Road to Monsterberg

Kunes Urbankova

Kunes fought in the Black Army as a great-swordsman, typically with the Forlorn Hope, and was involved in action twice against Ottoman Janissaries, during which his courage was noted. Ironically, his resulting promotion to feldweibel cost him dearly. He was stationed on one of the towers in Belgrade on the last day of the siege so he missed out on the final battle and looting, much to his chagrin.  Like Jan de Kriek, Kunes often has elaborate plans ready for various situations that come up, but is usually overruled by the older members of the group as being too bold. He and Jan sometimes argue and have had a few heated exchanges over strategy. It doesn’t help that they barely understand each other.

Jan de Kriek

Jan is a journeyman cutler from Bruges, and he loves the craft of making swords and knives and every type of blade, as well as fencing and martial arts. He’s glad to explain these subjects to anyone who will listen. He arrived toward the end of the siege and was stationed on the wall as a gunner so he missed the final battle, and the looting. He also didn’t get paid for his work so once the plague broke out he decided reluctantly to head back to Flanders empty handed, though he’s keen to find new opportunities on the way home if any present themselves.

Enndres Madder

Enndres joined the Black Army of Janos Hunyadi where he was in charge of a patrol boat operating on the Danube. During the siege his boat was sunk by Ottoman cannon, and he lost a great deal of his personal wealth that he carried with him. Now he hopes to return to Nuremberg and earn his fortune more judiciously, by the practice of his craft: weaving.

Charlotta Wolder

Charlotta is a wine merchant from Speyer in the Rhineland, and accompanied a shipment of wine to Belgrade, where she was doing a brisk business selling wine to the soldiers. She did send some money back to her family’s firm, fortunately, because shortly before the siege was lifted her shop was looted by unruly men in the company of Father John of Capistrano. Disgusted with the frontier, she is eager to make her way back home, though she has an eye for wine country and for money making opportunities which may present themselves on her journey.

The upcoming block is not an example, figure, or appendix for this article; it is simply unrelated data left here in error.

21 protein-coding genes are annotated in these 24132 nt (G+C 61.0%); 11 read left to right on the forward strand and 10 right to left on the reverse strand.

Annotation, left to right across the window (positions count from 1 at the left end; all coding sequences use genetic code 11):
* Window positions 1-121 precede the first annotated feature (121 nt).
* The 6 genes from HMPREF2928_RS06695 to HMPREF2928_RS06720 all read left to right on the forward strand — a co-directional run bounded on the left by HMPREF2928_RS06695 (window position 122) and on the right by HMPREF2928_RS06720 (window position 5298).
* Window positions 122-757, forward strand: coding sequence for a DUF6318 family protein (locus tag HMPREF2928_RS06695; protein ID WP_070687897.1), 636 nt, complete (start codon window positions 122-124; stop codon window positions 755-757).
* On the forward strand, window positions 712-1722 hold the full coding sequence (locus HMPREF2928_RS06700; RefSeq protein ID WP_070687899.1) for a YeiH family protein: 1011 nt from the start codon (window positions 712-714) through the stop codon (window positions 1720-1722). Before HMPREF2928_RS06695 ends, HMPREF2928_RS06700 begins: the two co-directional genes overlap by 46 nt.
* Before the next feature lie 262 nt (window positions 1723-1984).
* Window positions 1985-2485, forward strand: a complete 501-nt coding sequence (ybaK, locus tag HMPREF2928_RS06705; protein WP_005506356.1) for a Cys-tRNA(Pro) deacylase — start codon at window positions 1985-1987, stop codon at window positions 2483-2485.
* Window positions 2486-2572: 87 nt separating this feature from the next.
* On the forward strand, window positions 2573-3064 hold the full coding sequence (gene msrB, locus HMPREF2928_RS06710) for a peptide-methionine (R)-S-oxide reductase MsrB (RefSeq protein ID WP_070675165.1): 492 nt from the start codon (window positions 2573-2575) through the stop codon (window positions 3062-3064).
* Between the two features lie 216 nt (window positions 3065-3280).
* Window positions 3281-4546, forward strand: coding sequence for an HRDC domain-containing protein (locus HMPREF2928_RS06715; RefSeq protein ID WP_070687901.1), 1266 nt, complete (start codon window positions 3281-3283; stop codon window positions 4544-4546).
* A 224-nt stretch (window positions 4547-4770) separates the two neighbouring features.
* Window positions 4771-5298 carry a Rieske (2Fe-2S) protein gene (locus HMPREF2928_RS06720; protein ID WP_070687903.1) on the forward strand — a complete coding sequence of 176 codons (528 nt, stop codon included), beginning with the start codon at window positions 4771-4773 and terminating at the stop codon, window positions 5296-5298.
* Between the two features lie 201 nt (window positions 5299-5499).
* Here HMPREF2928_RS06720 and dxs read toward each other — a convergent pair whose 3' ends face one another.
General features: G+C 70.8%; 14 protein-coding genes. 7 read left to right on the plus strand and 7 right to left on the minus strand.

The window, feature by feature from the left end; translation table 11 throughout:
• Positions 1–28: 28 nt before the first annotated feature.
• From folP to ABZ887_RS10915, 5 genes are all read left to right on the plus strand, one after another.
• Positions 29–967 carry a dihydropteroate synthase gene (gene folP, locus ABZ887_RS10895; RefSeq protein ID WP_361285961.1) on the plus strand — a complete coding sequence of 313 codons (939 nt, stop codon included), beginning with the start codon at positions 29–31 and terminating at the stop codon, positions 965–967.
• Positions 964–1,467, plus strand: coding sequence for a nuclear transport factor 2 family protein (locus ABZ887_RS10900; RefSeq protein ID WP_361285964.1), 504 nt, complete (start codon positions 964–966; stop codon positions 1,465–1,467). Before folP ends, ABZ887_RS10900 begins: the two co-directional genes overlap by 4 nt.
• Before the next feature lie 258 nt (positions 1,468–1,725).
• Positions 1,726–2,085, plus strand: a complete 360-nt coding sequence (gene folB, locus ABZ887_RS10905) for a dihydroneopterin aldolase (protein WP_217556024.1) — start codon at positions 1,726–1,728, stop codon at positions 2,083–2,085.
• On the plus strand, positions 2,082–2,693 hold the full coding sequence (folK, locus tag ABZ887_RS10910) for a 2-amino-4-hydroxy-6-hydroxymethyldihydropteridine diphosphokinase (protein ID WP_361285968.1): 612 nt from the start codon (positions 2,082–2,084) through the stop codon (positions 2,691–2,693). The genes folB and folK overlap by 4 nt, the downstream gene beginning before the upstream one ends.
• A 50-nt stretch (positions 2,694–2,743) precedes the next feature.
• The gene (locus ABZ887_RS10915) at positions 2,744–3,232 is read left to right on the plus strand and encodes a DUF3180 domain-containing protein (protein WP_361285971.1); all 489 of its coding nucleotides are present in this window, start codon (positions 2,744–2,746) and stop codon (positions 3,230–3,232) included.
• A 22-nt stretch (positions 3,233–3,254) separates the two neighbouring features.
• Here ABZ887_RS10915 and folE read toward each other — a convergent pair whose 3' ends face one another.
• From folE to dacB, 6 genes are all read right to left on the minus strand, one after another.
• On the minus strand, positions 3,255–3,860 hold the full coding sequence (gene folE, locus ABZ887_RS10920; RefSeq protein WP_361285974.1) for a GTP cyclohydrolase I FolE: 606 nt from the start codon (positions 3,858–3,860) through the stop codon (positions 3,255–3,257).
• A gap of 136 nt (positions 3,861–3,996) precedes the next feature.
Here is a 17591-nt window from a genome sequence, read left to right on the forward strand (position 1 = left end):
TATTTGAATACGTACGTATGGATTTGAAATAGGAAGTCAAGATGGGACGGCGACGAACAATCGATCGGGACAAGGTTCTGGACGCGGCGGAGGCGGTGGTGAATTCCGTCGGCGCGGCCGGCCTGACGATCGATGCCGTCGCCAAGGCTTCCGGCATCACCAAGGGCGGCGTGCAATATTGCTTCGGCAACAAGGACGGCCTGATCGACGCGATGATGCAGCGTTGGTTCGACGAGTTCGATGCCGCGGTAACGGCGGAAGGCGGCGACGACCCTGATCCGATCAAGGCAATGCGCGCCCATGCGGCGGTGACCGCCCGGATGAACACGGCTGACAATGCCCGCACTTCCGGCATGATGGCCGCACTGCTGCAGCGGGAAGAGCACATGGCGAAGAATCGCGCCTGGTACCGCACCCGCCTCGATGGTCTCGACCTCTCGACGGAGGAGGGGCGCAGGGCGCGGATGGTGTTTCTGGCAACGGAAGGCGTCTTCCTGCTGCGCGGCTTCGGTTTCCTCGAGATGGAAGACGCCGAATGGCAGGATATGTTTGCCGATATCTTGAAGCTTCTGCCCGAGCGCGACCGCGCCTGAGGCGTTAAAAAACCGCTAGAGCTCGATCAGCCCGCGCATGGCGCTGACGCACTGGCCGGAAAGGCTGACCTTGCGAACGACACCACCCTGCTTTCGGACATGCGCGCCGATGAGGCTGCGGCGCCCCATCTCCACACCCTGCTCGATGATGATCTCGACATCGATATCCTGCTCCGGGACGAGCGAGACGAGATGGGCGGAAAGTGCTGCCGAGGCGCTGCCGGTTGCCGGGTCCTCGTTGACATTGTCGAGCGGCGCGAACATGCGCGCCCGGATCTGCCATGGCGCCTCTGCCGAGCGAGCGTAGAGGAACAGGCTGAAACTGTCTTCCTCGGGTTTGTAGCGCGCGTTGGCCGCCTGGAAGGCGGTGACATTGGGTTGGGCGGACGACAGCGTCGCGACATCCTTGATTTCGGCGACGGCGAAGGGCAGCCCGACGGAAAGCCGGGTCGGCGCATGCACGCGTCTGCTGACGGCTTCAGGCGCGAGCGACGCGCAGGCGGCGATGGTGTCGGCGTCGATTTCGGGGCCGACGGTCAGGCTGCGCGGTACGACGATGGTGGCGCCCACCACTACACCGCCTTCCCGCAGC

Gerd Gleichen

Gerd is from the town of Konstanz in Swabia, where he has a workshop as a furrier. He joined the Black Army as a mounted marksman in order to make money and pay some debts. He was cautious enough to arrange for most of his earnings to be sent home long before the crescendo of the siege.  Now he just wants to get home to his wife and young child.

Simon Ghisolfi

Simon is from a prominent Genoese family (the Ghisolfi) and is of the Jewish faith, though he is not actively religious (but he does adhere to dietary restrictions). His uncle is an important leader in the Genoese community in the Crimea, where Simon spent most of his adult life. After the fall of Constantinople and the near-miss.

Hanno Geismar

Hanno was a silver miner in Switzerland, and worked for Janos Hunyadi as a sapper. He served with Johannes Grant, with whom he often converses indirectly, by making Gerard van Delft act as a translator in Latin. He asks many detailed questions about the architecture of Constantinople, which he has never himself seen, though he continues to insist that Zurich is a greater city than any in the east. Hanno has great knowledge of mining, of the bones of the country, and understands engineering and architecture.

Wulf Liedet

Wulf is trained as a locksmith though he never joined the guild, as technically he is still a journeyman. He instead spent many years fighting in the militia against robber knights in Alsace and is a good shot with a crossbow, having won prizes in the Schützenfest. He is also clearly a good fencer though he rarely engages in sport matches with Gerd and Jan. At Belgrade he was working as a gunsmith for Hunyadi, adding matchlock serpentine devices to captured firearms. While with the Black Army he got into a dispute with a soldier who was mistreating a woman, and ended up fighting a duel with the man, who he killed. The incident was famous in Belgrade and he was forced to leave town before being paid, lest he suffer the revenge of the other soldiers. He is still brooding a bit over this incident and his lost pay.